Those of us who read both secular and Christian fiction tend to employ a double standard. There’s a full-out “excellent” category in the secular field, and then there’s “excellent for Christian fiction,” which is understood to be not quite as good as the secular stuff, but better than the average CBA fare.
(As a corollary, I find that I also have a counterbalancing prejudice. When I encounter really good Christian fiction, I think I sometimes depreciate it a little, just out of defensive critical snobbery. Something I need to watch out for. I may have done it with this book.)
J. Mark Bertrand, in his first police procedural novel, Back on Murder, shows himself qualified for a place on the shelf alongside successful mystery writers in the secular market. Perhaps not up in the highest rank (at least yet), but definitely big league.
The hero of Back On Murder is Roland March, a Houston police detective near the bottom of his profession. Once he was a star, the cop who solved a dramatic case that got turned into a best-selling book. But a personal tragedy took the heart out of him. Now he’s a time-server, the “suicide cop”–the cop who gets stuck with the unenviable job of investigating when other officers kill themselves. He’s the subject of pity and derision at headquarters. His marriage is strained.
But at the beginning of this story he finds himself, uncharacteristically, at a crime scene, a house where several gang members have been shot to death. By accident, he notices a detail that changes the whole investigation—someone has been tied to the bed in the house, and that someone is not there anymore. Suddenly March is “back on homicide,” and energized by an investigation for the first time in years. Then he’s transferred to a task force investigating the high-profile disappearance of a teenage girl. He’s disappointed until he grows convinced that the two cases are linked—the missing person on the bed, he believes, was that girl. Working with an attractive female missing persons cop, he enters the unfamiliar world of the girl’s church and faith life, puzzling like an anthropologist over the odd customs and mores of these bizarre evangelicals.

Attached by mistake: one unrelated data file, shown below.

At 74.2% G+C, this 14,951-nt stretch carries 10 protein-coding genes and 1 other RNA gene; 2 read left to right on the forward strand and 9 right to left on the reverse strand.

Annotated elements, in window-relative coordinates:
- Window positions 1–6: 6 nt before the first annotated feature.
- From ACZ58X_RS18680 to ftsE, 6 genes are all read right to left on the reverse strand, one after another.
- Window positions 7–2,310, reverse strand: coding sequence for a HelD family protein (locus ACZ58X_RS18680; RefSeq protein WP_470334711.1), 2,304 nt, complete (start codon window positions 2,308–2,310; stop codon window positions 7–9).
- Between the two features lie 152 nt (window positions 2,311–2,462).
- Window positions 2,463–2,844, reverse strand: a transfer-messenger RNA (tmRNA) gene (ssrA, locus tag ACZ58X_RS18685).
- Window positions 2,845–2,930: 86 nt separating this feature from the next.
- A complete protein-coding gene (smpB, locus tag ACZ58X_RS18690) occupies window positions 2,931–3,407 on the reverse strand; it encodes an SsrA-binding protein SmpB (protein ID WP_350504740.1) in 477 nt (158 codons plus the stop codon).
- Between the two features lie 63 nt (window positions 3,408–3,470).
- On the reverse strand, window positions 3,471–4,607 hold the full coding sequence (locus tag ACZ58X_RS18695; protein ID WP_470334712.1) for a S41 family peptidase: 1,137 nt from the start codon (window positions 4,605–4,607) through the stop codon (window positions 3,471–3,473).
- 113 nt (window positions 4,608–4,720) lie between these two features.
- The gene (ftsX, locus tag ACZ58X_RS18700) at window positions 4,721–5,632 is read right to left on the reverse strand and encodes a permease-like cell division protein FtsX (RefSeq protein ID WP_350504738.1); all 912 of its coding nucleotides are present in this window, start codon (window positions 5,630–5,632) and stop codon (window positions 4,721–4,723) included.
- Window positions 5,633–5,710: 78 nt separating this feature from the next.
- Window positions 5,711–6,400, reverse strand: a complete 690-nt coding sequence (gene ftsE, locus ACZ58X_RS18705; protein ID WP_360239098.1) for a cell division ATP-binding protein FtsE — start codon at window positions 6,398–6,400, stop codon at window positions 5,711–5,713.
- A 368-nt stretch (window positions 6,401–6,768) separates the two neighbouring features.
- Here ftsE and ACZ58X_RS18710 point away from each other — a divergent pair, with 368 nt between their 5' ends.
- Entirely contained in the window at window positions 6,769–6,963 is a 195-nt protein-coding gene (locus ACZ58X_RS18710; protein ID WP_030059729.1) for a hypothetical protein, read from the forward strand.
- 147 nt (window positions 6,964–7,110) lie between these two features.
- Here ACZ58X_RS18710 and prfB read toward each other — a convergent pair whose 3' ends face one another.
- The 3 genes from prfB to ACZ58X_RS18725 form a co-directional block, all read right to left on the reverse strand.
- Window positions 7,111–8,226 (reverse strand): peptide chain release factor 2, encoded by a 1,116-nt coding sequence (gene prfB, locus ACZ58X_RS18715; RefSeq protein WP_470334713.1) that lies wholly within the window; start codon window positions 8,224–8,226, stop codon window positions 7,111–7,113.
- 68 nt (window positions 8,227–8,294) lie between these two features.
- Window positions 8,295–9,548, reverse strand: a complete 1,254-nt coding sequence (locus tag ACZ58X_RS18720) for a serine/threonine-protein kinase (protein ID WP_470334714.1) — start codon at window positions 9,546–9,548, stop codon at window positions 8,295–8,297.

It’s always awkward for Christians to articulate their faith in fiction (this I know from experience), but Bertrand does an excellent job. There is absolutely no—zero–easy believism or deus ex machina in this book. The tragedies and injustices of life—the things that make men like March skeptics—are faced honestly. The theme of the book is one of the most frightening questions a Christian (especially a parent) can ask: “What if all these things we say about discipleship and taking up the cross were to lead one of our kids to really act on them? And what if laying down their lives ran the risk of actually losing them their lives? Could we cope with it? Do we really want what we say we want?”
The book isn’t perfect. The plot is perhaps a little too complicated. And I would have advised Bertrand to give us a little more positive angle on his hero at the start of the story. Detective Roland March is so passive at the beginning, so beaten down and cynical, that it’s hard to root for him. We learn to do that as we get to know him better, but I think Bertrand would have done better to have added a few hints earlier on.
Otherwise, great work. I look forward to the next book in the series, Pattern of Wounds, very much. Recommended for older teens and up.